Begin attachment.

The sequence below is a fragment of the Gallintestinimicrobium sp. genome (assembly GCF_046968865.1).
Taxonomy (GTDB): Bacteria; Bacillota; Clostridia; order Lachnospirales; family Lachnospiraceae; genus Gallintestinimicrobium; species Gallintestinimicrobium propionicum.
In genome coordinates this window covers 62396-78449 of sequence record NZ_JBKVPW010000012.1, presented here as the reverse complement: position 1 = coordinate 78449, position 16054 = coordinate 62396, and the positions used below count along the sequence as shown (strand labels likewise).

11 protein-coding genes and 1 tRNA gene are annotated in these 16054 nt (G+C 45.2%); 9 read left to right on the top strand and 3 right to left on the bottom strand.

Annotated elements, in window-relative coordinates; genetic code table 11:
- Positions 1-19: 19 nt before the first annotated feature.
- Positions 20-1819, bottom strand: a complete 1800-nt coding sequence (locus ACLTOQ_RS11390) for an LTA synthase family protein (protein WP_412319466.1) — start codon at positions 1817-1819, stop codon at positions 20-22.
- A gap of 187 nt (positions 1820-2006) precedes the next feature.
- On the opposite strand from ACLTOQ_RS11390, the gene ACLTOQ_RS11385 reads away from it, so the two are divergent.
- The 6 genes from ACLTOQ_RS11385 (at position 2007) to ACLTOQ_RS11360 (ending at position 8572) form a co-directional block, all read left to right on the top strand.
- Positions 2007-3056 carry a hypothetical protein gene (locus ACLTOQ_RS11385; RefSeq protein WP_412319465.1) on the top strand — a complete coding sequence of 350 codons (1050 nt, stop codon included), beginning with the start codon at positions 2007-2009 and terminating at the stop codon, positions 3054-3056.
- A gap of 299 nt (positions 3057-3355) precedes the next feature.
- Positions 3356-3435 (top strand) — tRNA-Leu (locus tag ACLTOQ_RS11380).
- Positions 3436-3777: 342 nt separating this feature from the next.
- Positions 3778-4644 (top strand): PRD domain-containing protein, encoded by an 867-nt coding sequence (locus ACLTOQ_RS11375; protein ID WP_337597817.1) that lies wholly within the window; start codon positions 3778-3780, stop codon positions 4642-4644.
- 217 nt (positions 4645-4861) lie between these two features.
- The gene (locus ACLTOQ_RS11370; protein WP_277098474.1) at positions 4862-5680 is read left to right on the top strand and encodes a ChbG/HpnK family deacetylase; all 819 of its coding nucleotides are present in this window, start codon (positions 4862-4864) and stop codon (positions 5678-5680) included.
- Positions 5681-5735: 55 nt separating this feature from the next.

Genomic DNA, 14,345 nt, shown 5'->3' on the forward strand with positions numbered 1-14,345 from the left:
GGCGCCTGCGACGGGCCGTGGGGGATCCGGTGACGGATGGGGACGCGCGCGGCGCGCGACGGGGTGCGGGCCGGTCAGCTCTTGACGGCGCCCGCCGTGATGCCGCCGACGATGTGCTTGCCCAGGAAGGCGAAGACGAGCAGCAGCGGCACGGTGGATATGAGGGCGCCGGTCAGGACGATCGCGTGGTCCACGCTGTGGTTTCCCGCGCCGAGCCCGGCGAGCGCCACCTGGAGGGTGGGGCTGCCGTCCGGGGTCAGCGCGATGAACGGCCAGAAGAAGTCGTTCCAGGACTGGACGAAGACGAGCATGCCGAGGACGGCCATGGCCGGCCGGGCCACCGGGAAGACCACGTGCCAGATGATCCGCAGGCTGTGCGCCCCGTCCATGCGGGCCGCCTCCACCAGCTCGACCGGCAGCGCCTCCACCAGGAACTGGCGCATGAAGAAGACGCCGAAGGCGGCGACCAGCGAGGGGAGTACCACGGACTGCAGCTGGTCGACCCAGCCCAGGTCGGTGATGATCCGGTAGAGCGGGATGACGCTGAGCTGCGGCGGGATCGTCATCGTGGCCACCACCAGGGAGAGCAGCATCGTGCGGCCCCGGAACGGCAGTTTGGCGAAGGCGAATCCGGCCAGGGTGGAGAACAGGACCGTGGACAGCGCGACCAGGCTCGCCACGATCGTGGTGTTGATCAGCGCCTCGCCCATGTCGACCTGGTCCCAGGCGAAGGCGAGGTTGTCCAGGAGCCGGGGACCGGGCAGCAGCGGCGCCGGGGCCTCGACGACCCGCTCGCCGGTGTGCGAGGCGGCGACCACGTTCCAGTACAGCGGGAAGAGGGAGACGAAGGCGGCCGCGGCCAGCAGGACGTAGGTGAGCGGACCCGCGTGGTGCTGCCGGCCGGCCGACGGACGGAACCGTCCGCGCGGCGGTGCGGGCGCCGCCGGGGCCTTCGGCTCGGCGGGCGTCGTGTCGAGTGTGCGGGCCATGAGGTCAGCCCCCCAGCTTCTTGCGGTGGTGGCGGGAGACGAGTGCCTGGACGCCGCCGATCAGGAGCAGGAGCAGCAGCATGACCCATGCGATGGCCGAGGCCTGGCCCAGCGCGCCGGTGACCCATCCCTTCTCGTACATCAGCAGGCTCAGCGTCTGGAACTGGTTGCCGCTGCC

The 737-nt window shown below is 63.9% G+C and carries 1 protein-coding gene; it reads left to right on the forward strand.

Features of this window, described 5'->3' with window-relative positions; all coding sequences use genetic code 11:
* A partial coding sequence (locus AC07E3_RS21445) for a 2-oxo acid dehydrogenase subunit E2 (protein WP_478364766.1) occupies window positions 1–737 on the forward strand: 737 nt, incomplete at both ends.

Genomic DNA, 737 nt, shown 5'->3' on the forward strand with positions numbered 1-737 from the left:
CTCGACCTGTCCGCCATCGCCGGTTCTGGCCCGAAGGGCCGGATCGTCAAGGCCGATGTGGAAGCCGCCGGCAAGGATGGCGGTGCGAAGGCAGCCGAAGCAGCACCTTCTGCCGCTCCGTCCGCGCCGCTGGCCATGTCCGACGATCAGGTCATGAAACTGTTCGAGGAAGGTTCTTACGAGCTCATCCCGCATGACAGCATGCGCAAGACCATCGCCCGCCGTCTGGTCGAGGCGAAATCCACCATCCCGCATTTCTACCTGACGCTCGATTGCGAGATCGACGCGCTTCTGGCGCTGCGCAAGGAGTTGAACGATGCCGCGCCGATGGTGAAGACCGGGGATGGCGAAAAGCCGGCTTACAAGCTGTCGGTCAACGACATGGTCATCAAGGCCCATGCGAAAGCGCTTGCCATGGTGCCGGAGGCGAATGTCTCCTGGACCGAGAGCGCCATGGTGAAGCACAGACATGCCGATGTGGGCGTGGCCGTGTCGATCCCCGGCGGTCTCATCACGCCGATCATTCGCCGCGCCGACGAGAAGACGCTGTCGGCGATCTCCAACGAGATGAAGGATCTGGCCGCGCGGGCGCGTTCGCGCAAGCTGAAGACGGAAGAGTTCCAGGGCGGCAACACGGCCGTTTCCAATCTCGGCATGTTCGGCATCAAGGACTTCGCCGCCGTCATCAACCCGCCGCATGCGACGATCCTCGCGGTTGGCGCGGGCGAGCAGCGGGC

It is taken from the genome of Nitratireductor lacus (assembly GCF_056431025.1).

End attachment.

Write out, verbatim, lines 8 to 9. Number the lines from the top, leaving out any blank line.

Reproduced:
- A gap of 187 nt (positions 1820-2006) precedes the next feature.
- On the opposite strand from ACLTOQ_RS11390, the gene ACLTOQ_RS11385 reads away from it, so the two are divergent.